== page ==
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Teaching and learning activity attachments

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Attachment 3.1 – Indigenous nations before colonisation

Some of the groups are very small and some are very large. Why do you think this might be?
Name five of the smallest nations:
Name five of the largest nations:
Compass rose
Compass rose
Using the compass on the right, answer these questions:
Which nation is the first north of the Kamilaroi?
Which nation lived to the south west of the Dharug people?
In which direction did the Ngunawal people live from the Wiradjuri people?
Which direction would I have to travel to move from Biripi country to Gumbainggir country?
Which Aboriginal cultural or language nation would you be most interested in finding out more about and why?

Attachment 4.1 – The Land owns us

I own my Land

My Land owns me

Attachment 5.1 – Uluru

Uluru - black and white line drawing
Uluru
What makes Uluru a sacred place?
Uluru mark by Outstandy is licensed under CC0 1.0

Attachment 5.2 – More about Uluru

Who are the traditional custodians of Uluru?
How big is Uluru?
How did Uluru come to be here?
How do Dreaming stories explain Uluru?

There are lots of different people who value Uluru for different reasons. Three of those are traditional owners, tourists and local business operators.

What are the needs or wants of each group? How do they treat Uluru differently?

Traditional owners
Tourists
Businesses

Attachment 6.1 – Aboriginal dance

Throughout time, dance has been a core part of Aboriginal and Torres Strait Islander cultures. Dance has played a big part in sharing Dreaming stories and teaching lessons from generation to generation.

Each group has different customs, traditions, songs and ways of using dance.

Sometimes dance was used to help people move between different stages of their life. As boys and girls grew up, they were taught different dances to celebrate this ‘rite of passage’. Dance was also used for special celebrations such as weddings and funerals.

One of the major purposes of dance was to share stories across the generations. It was quite common to imitate animals in traditional dances which helped to bring life to the Dreaming stories.

There were other elements that helped to bring the dances to life. Usually, instruments like clapping sticks and didgeridoos were used. Body and face paint were also used to help convey meaning.

Attachment 6.2 – Brolgas

What do you think a brolga is?
What is an Aboriginal or Torres Strait Islander word for brolga?
Draw a brolga in the box:
Which other birds have long legs like a brolga?
What sort of environment does a brolga live in?
How do the features of the brolga suit its environment?
What does the brolga’s nest look like?
Attachment 6.2 – Brolgas. Some of this content has been reproduced and communicated from Brolga – Bangarra Dance Theatre Education Resource, Before Viewing, Things to think about – For Years 3/4, accessed 13 September 2019, in accordance with the following copyright notice: © 2013 Bangarra Dance Theatre Australia and Education Services Australia Ltd, unless otherwise indicated. Provided all acknowledgements are retained, this material may be used, reproduced and communicated free of charge for non-commercial educational purposes within Australia and in overseas schools where the Australian curriculum is taught.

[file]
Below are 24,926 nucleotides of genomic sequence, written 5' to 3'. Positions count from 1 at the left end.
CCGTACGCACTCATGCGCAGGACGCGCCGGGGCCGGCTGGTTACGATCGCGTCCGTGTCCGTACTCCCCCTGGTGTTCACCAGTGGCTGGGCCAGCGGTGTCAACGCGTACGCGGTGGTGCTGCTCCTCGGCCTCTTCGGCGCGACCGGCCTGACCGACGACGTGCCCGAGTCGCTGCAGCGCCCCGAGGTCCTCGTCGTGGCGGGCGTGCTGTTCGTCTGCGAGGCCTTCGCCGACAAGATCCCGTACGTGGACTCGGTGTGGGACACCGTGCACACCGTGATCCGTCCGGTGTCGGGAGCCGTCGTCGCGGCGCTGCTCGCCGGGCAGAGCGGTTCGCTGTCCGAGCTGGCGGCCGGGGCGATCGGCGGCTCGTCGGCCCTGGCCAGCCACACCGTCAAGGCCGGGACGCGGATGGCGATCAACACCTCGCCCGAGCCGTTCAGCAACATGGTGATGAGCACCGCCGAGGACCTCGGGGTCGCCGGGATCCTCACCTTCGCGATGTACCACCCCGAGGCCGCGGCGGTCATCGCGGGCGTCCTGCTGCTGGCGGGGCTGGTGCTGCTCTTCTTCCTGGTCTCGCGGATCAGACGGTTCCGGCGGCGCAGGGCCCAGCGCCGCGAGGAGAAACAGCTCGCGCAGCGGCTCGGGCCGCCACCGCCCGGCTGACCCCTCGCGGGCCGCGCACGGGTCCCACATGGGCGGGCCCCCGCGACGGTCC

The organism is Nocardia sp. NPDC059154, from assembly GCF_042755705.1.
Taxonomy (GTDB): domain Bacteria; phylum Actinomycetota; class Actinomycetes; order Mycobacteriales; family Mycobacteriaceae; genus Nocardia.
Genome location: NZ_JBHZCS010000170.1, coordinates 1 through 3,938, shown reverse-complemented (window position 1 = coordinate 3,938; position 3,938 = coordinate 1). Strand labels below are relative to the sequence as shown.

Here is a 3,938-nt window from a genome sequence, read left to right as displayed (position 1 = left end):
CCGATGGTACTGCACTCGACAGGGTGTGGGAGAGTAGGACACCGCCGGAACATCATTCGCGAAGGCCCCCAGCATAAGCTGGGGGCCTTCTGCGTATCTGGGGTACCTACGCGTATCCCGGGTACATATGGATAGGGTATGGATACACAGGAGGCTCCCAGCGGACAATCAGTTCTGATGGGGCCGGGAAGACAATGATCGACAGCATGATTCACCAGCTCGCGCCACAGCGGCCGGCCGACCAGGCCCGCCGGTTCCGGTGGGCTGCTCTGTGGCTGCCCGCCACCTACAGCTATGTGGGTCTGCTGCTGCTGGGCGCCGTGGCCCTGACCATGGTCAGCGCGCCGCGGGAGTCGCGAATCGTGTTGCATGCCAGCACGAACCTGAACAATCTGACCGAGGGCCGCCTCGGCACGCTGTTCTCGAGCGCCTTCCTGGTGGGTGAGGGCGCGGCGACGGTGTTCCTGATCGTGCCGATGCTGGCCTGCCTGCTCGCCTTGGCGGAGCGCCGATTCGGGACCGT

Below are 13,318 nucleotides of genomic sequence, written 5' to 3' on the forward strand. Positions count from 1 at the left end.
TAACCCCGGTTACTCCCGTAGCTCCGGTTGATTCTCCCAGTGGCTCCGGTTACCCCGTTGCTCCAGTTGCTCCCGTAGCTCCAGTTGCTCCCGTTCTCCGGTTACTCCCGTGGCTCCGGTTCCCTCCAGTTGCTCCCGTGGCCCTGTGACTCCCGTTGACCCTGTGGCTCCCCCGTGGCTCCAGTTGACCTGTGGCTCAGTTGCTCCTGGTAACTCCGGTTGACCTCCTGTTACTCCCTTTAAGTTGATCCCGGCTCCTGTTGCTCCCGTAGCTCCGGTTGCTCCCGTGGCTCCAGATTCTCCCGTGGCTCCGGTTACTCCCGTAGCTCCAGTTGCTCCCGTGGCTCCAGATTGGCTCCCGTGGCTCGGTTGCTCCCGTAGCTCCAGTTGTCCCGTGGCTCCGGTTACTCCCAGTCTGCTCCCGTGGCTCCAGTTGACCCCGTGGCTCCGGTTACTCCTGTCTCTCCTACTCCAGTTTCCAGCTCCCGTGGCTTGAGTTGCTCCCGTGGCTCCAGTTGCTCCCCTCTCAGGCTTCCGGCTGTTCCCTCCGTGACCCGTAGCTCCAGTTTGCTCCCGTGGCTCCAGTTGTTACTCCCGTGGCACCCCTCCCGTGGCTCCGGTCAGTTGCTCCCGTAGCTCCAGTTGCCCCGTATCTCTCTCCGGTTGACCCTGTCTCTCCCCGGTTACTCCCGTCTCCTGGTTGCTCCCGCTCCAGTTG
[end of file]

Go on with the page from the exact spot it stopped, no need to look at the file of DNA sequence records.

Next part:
Attachment 6.3 – Brolga dance

Do the dancers look anything like the real brolgas? How?
Do the dancers move like real brolgas? How?
What shape do the five dancers make around the girl?
Why is the big group of dancers facing the same direction?
What do you think the dancers’ arms represent when they are long? What about when they are bent at the elbows?
Why are the stage lights blue?
Why do you think there is a lot of dust on the stage? What does it represent?
Attachment 6.3 – Brolga dance. Some of this content has been reproduced and communicated from Brolga – Bangarra Dance Theatre Education Resource, After Viewing, For Years 3/4, accessed 13 September 2019, in accordance with the following copyright notice: © 2013 Bangarra Dance Theatre Australia and Education Services Australia Ltd, unless otherwise indicated. Provided all acknowledgements are retained, this material may be used, reproduced and communicated free of charge for non-commercial educational purposes within Australia and in overseas schools where the Australian curriculum is taught.

Attachment 8.1 – Art lesson with Kamilaroi artist Reko Rennie

This activity was developed by the AGNSW in conversation with Kamilaroi artist Reko Rennie for a virtual art lesson.

Materials: vibrantly coloured kindergarten squares (minimum 4 per student), scissors, glue sticks, pencils, acrylic paint, small paintbrushes

  1. Students select two vibrantly coloured kindergarten squares. Once selected, students fold one square in half, either diagonally or horizontally. Inform students that this colour will be the top layer.